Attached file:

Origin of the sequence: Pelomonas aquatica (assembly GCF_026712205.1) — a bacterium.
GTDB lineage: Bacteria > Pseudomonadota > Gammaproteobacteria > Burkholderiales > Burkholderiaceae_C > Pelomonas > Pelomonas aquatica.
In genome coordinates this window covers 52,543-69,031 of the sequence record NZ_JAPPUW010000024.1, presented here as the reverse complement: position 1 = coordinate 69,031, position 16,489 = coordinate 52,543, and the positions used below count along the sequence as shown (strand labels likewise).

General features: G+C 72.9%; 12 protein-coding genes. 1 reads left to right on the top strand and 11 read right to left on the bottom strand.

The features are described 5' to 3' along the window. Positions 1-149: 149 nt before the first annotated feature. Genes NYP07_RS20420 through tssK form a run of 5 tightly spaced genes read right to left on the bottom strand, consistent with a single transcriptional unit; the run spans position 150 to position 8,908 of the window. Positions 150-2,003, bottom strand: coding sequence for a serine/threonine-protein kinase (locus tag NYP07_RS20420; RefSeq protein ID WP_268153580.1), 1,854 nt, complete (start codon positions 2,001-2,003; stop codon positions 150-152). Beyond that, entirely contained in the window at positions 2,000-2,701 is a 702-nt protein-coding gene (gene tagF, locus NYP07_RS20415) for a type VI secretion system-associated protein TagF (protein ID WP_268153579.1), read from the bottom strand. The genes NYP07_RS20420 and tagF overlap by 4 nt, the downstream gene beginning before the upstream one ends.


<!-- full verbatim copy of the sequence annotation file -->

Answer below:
Origin of the sequence: Pelomonas aquatica (assembly GCF_026712205.1) — a bacterium.
GTDB lineage: Bacteria > Pseudomonadota > Gammaproteobacteria > Burkholderiales > Burkholderiaceae_C > Pelomonas > Pelomonas aquatica.
In genome coordinates this window covers 52,543-69,031 of the sequence record NZ_JAPPUW010000024.1, presented here as the reverse complement: position 1 = coordinate 69,031, position 16,489 = coordinate 52,543, and the positions used below count along the sequence as shown (strand labels likewise).

General features: G+C 72.9%; 12 protein-coding genes. 1 reads left to right on the top strand and 11 read right to left on the bottom strand.

The features are described 5' to 3' along the window. Positions 1-149: 149 nt before the first annotated feature. Genes NYP07_RS20420 through tssK form a run of 5 tightly spaced genes read right to left on the bottom strand, consistent with a single transcriptional unit; the run spans position 150 to position 8,908 of the window. Positions 150-2,003, bottom strand: coding sequence for a serine/threonine-protein kinase (locus tag NYP07_RS20420; RefSeq protein ID WP_268153580.1), 1,854 nt, complete (start codon positions 2,001-2,003; stop codon positions 150-152). Beyond that, entirely contained in the window at positions 2,000-2,701 is a 702-nt protein-coding gene (gene tagF, locus NYP07_RS20415) for a type VI secretion system-associated protein TagF (protein ID WP_268153579.1), read from the bottom strand. The genes NYP07_RS20420 and tagF overlap by 4 nt, the downstream gene beginning before the upstream one ends.